Throughout history, it has always been the culture-makers who reshape the national spirit after times of crisis. In Mexico in the 1920’s and 30’s, in the wake of the the Mexican Revolution, artists and artisans rediscovered the aesthetic of their pre-Columbian heritage and turned it into a mid-century movement. Antonio Pineda, several of whose silver pieces are included in our auction of Fine Jewelry
, was one of the Mexican artisans of the early and mid-20th century whose dramatic silver jewelry drew the attention of Hollywood stars and American socialites.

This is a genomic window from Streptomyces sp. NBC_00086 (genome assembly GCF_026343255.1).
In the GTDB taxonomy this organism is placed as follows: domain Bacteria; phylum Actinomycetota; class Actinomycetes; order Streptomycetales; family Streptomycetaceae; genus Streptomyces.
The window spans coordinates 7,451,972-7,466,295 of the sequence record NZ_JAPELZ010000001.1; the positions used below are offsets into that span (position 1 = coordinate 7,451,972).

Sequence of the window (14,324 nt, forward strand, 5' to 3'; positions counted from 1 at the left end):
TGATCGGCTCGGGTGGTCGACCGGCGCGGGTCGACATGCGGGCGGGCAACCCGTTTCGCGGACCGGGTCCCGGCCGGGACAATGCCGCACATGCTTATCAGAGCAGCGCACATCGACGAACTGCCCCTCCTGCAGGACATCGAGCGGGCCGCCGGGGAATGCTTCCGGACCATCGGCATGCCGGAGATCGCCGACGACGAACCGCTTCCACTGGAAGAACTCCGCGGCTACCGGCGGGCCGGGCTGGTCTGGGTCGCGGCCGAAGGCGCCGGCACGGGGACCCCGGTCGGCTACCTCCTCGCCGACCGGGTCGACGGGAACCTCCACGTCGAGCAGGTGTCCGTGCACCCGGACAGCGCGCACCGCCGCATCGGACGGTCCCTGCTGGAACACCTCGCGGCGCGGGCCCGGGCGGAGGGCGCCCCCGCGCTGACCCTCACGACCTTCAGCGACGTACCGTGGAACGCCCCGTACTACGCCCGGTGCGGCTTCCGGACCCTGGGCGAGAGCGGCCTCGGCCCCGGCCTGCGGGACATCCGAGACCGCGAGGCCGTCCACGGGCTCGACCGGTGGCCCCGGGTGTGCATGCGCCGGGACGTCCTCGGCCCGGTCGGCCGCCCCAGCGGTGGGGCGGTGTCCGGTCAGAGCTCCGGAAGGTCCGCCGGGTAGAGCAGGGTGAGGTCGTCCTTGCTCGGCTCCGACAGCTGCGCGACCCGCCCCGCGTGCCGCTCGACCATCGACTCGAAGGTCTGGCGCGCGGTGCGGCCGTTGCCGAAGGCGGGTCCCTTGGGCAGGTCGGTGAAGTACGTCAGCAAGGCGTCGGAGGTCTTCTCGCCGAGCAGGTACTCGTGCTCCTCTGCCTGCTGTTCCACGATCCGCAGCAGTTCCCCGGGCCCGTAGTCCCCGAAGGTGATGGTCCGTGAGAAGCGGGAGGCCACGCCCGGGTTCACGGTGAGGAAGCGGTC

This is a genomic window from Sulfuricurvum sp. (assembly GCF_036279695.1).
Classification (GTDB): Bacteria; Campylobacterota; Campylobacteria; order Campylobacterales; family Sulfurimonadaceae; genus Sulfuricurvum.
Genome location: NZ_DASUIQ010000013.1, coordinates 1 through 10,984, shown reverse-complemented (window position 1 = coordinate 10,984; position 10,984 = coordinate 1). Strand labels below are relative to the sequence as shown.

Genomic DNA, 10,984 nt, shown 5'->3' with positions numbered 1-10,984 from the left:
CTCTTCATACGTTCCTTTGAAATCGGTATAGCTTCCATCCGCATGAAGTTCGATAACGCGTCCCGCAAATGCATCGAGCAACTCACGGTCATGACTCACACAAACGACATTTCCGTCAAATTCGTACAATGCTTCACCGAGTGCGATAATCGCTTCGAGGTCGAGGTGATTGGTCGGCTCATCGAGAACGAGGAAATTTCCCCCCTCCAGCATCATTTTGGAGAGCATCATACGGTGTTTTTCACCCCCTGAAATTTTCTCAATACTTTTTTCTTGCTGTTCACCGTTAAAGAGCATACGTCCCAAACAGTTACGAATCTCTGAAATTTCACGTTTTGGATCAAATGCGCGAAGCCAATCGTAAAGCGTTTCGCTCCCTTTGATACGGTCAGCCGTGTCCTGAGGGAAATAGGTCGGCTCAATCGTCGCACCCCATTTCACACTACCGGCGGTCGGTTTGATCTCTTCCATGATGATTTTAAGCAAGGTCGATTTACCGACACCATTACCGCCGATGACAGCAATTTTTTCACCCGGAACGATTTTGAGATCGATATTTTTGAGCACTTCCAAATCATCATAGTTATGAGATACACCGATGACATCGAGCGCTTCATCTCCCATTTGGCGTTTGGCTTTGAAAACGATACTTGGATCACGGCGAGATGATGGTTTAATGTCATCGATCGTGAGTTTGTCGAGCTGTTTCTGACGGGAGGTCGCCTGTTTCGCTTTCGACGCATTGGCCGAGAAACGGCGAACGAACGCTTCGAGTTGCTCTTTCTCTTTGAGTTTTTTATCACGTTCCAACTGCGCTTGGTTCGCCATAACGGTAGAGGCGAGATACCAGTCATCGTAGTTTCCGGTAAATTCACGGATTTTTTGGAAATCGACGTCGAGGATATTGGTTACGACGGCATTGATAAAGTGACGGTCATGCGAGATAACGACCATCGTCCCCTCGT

Pineda was a member of the Taxco School of silversmiths, which developed out of the workshop of American architect William Spratling. Spratling taught architecture at Tulane University and spent his summers in Mexico in the 1920s. In 1929, he moved to the little historical silver-mining town of Taxco permanently. Using money he earned arranging commissions for his friend Diego Rivera, Spratling set up a silver workshop called Taller de las Delicias
. Spratling recognized the dormant economic potential of Mexican silver, and used it to revitalize Taxco. Like Rivera and other Mexican artists in the aftermath of the revolution, Spratling rejected the European Art Nouveau style that dictator Porfirio Diaz had insisted on for decades. Instead, Spratling drew on mesoamerican themes from pre-European conquest.